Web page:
Robin Lorenz, MD, PhD

Professor

Dept. of Pathology

Contact Information:

Office Address: SHEL 602
Phone: 205-934-0676
E-mail: rlorenz@uab.edu
Websites: School of Medicine Faculty Profile

Education:

Washington University, St. Louis, MO
MD, PhD, Immunology, 1990

Post-Graduate Training:

Barnes-Jewish Hospital, St. Louis, MO
Resident, Clinical Pathology

Washington University, St. Louis, MO
Postdoctoral Fellow, Gastrointestinal Biology

Research Description:

The focus of research in our laboratory is the study of the cellular components of the mucosal immune system and their interactions with the gastrointestinal epithelium, the GI microbiome, and the systemic immune response. Our first area of interest is the cellular immune response to Helicobacter in a mouse model of gastric infection and inflammation. The bacteria Helicobacter pylori is a major pathogen which is linked to acute and chronic gastritis and adenocarcinoma. It is also linked to protection from esophageal cancers and allergic asthma. We are currently investigating the interactions between gastric Helicobacter infection and asthma susceptibility in a mouse model of lung inflammation. The second area of focus in our laboratory is the role of the intestinal epithelium and innate immune responses in the development of inflammatory bowel disease (IBD). The chronic intestinal inflammation that characterizes IBD is the result of a poorly controlled mucosal immune response to normal intestinal microbiota. The mechanisms that initiate this aberrant response are not well elucidated; however, one possibility is that a change in the intestinal epithelial barrier results in increased systemic exposure to microbial products. The P-glycoprotein (mdr1a-/-) deficient mouse is a unique model of spontaneous colitis that demonstrates an increase in colonic epithelial permeability, as well as a change in the sensitivity of toll-like receptors (TLRs) to bacterial products. Our laboratory focuses on investigating the relationships between the membrane pump- P-glycoprotein, microbial sensors-such as TLRs, and IBD. These studies utilize both in vivo models of IBD, as well as in vitro primary and continuous epithelial cell culture systems. The understanding of the basic mechanisms by which the host maintains intestinal homeostasis and barrier integrity will lay the foundation for future studies on the regulation of the inflammatory response and the design of therapies for human IBD. The third focus of our laboratory is the influence of mucosal immune factors on the risk of type 1 diabetes development. The incidence of autoimmune Type I Diabetes (T1D) in both human patients and animal models is altered by genetic and environmental factors. These factors include an increased incidence after exposure to high fat diets and hygienic environments. These environmental effects are reproduced in the NOD mouse model of disease, where animals raised in a sterile environment have an increased incidence of disease. In addition to diabetic effects, these environmental exposures have in common the fact that they alter two components of the gastrointestinal (GI) ecosystem, the resident microbiota and the intestinal immune response. Our research focuses on the interrelationship between the GI microbiota, the intestinal immune response, and the risk of T1D development in the NOD mouse model.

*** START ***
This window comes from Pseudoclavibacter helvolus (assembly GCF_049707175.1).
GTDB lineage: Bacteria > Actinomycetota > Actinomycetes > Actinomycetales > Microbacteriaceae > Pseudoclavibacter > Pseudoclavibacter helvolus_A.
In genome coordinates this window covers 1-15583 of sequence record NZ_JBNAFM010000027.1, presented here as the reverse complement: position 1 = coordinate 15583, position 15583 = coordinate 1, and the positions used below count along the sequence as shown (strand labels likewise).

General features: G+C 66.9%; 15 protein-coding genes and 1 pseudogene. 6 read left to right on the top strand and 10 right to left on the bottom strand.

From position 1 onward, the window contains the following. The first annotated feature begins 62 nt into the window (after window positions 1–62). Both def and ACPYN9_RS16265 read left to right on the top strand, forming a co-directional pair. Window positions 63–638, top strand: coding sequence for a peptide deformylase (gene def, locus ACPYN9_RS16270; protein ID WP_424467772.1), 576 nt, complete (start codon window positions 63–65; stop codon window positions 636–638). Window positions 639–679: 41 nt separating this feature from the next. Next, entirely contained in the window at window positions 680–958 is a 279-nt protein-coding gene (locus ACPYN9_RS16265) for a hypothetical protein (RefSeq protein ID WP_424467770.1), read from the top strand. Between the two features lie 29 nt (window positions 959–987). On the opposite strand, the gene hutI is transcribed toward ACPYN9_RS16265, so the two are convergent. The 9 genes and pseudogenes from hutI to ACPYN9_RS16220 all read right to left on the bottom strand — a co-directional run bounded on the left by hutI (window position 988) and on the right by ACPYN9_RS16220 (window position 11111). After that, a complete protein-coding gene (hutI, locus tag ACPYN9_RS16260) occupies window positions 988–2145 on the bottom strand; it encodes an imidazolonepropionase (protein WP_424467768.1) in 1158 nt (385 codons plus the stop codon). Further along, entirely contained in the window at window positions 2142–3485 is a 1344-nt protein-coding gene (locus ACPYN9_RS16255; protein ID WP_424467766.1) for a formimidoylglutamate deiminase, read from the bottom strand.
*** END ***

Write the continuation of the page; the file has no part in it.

Publications

DRC Membership Category:

Senior Scientist